(The first part of this article can be seen here)
This column ended last week by arguing that women’s struggle for equality cannot be fought independent of the larger struggle for human equality. Does that imply that an independent women’s movement is not desirable? That it could actually be self-defeating in the longer run? Would celebrating the International Women’s Day (which falls tomorrow) split the unity required to struggle for human emancipation by disconnecting women’s issues from larger concerns?
As always, a look at history will help clarify some of these questions.
The idea of a specific Women’s Day was first proposed by a German woman communist Clara Zetkin to mobilise women on the political demand of the vote and make them equal partners in the larger workers’ struggles engulfing Europe at that time. At an international conference of working women organised by the Second International in 1910 in Copenhagen, Denmark, Zetkin proposed organising meetings and demonstrations in all countries on one day to highlight the slogan “The vote for women will unite our strength in the struggle for socialism”.
This proposal met with unanimous approval and 19th March 1911 was fixed as the first International Women’s Day. 19th March was chosen as Women’s Day as it was on this day in 1848 that the king of Prussia had agreed to grant woment the right to vote. It was the first time in history that a ruler had been forced to accept political equality for women and grant them the vote, even though he later reneged on his promise.
On 19th March 1911 more than a million women in Europe took a day off work to attend meetings and demonstrations demanding their political right to vote, equal pay for equal work and maternity benefits. Allexandra Kollontai, the Russain revolutionary living in exile in Germany reported, “Germany and Austria on Working Women’s Day was one seething, trembling sea of women. This was certainly the first show of militancy by the working woman. Men stayed at home with their children for a change, and their wives, the captive housewives, went to meetings.”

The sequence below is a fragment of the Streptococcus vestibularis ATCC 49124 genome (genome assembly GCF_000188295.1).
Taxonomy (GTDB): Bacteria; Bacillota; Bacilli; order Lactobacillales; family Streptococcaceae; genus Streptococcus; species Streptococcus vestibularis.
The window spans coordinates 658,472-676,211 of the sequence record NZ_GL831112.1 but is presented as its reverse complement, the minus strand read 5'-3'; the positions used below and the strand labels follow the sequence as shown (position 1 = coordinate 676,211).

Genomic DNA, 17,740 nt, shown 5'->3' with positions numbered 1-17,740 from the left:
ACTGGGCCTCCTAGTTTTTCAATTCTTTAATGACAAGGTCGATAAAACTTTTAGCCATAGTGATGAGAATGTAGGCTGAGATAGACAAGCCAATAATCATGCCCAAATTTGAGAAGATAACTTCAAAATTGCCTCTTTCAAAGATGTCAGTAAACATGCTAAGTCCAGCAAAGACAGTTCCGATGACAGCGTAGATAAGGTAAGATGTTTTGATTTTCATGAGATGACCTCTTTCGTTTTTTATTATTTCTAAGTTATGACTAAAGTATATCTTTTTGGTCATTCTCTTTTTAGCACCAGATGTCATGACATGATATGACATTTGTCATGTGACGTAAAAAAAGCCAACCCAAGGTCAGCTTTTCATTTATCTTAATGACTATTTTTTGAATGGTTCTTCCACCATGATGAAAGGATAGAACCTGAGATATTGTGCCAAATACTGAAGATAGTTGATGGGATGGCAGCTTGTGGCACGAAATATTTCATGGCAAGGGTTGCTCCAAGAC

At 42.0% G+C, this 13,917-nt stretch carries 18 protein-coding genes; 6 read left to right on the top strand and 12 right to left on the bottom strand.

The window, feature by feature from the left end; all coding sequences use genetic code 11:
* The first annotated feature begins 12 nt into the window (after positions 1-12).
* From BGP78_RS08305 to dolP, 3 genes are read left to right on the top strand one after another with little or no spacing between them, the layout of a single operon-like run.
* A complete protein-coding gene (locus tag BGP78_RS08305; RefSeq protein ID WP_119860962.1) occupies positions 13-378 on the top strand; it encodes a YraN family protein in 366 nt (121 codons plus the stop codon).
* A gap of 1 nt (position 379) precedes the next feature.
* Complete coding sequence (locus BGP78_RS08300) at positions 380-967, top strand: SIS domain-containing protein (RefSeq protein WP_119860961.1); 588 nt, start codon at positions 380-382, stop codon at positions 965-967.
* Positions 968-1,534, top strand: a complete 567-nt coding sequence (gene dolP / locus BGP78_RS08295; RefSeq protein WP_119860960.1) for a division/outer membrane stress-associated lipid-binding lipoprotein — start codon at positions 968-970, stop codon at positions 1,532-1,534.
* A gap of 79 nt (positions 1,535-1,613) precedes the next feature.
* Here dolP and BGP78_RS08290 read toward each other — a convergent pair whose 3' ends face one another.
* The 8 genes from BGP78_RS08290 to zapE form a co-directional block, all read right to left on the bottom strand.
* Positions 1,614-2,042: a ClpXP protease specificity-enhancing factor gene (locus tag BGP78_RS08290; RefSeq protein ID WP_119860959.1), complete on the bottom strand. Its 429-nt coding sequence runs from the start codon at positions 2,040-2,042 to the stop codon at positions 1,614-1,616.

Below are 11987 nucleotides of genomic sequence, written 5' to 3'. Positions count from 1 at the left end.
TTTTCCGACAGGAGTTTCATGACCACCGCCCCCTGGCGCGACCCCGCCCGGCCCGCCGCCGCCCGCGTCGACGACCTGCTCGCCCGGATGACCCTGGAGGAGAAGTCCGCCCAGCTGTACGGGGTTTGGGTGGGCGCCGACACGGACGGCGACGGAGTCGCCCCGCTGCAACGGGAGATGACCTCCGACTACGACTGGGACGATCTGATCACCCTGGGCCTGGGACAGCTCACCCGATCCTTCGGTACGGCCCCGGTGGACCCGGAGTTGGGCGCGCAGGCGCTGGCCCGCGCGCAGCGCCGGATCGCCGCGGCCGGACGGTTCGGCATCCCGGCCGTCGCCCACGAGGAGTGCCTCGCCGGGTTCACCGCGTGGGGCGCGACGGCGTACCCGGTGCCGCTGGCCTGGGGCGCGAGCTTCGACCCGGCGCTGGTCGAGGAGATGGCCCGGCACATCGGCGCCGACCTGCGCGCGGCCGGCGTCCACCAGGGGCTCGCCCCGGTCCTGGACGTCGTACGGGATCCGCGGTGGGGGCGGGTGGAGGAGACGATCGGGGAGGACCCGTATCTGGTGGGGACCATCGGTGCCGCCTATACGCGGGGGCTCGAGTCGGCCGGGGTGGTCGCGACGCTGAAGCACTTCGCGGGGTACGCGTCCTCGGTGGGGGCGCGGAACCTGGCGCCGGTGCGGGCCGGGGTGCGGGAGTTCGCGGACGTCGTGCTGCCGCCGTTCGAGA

Working class parties and revolutionaries in other countries too organised women’s day meetings at about the same time. In some countries it was organised on the last Sunday of February and in North America on 8th March to commemorate the 1857 strike on that day by women textile workers of New York City. By 1913 Women’s Day was being celebrated on 8th March in all countries.
Women also gave birth, literally, to the Russian revolution of 1917. It is now almost forgotten that it was the militant demonstration of over 10,000 poor women in a cold, snowy St. Petersburg on Women’s Day, demanding bread for their hungry children and peace for their weary soldiers, which started off the great Russian revolution. Women’s Day fell on 23rd February in Russia which followed the Julian calender during the days of the Tsar.
Tsar Nicholas II ordered his troops to disperse these unruly women, but when faced with this “seething, trembling sea of women”, the soldiers dropped their guns and joined their sisters and mothers demanding an end to their poverty and to the war. Rather than subsiding, this protest spread fast and wide and within four days the Tsar had been forced to abdicate power to a republican government! The rest, as they say, is history, but what is important to remember, it is history made by women! A month before these women of St. Petersburg deposed the mighty Tsar, Lenin was lamenting in his Swiss exile that he may not live long enough to see the reality of a socialist revolution.